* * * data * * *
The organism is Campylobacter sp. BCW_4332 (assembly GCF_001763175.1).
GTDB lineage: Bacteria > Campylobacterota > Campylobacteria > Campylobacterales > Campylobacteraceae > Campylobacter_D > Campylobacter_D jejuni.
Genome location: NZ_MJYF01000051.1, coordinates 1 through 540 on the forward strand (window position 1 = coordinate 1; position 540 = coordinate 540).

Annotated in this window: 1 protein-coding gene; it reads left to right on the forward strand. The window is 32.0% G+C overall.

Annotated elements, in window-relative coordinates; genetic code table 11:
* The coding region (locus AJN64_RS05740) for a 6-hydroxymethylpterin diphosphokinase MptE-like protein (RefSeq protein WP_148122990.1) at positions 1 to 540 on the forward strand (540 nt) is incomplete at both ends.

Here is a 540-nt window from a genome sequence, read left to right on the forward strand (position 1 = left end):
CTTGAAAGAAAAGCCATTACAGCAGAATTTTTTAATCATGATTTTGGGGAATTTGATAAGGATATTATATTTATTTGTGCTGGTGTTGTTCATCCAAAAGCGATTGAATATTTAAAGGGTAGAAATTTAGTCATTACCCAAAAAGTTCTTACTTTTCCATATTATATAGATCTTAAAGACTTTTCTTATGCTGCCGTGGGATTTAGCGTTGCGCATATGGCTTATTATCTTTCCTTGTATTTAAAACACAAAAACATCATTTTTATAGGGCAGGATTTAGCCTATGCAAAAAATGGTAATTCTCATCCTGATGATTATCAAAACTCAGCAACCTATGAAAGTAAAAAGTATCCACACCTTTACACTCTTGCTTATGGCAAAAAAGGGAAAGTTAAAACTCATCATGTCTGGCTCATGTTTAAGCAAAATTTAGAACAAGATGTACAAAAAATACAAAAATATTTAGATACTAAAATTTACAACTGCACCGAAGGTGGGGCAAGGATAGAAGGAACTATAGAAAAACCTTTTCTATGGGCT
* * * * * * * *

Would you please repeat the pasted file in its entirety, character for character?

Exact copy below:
The organism is Campylobacter sp. BCW_4332 (assembly GCF_001763175.1).
GTDB lineage: Bacteria > Campylobacterota > Campylobacteria > Campylobacterales > Campylobacteraceae > Campylobacter_D > Campylobacter_D jejuni.
Genome location: NZ_MJYF01000051.1, coordinates 1 through 540 on the forward strand (window position 1 = coordinate 1; position 540 = coordinate 540).

Annotated in this window: 1 protein-coding gene; it reads left to right on the forward strand. The window is 32.0% G+C overall.

Annotated elements, in window-relative coordinates; genetic code table 11:
* The coding region (locus AJN64_RS05740) for a 6-hydroxymethylpterin diphosphokinase MptE-like protein (RefSeq protein WP_148122990.1) at positions 1 to 540 on the forward strand (540 nt) is incomplete at both ends.

Here is a 540-nt window from a genome sequence, read left to right on the forward strand (position 1 = left end):
CTTGAAAGAAAAGCCATTACAGCAGAATTTTTTAATCATGATTTTGGGGAATTTGATAAGGATATTATATTTATTTGTGCTGGTGTTGTTCATCCAAAAGCGATTGAATATTTAAAGGGTAGAAATTTAGTCATTACCCAAAAAGTTCTTACTTTTCCATATTATATAGATCTTAAAGACTTTTCTTATGCTGCCGTGGGATTTAGCGTTGCGCATATGGCTTATTATCTTTCCTTGTATTTAAAACACAAAAACATCATTTTTATAGGGCAGGATTTAGCCTATGCAAAAAATGGTAATTCTCATCCTGATGATTATCAAAACTCAGCAACCTATGAAAGTAAAAAGTATCCACACCTTTACACTCTTGCTTATGGCAAAAAAGGGAAAGTTAAAACTCATCATGTCTGGCTCATGTTTAAGCAAAATTTAGAACAAGATGTACAAAAAATACAAAAATATTTAGATACTAAAATTTACAACTGCACCGAAGGTGGGGCAAGGATAGAAGGAACTATAGAAAAACCTTTTCTATGGGCT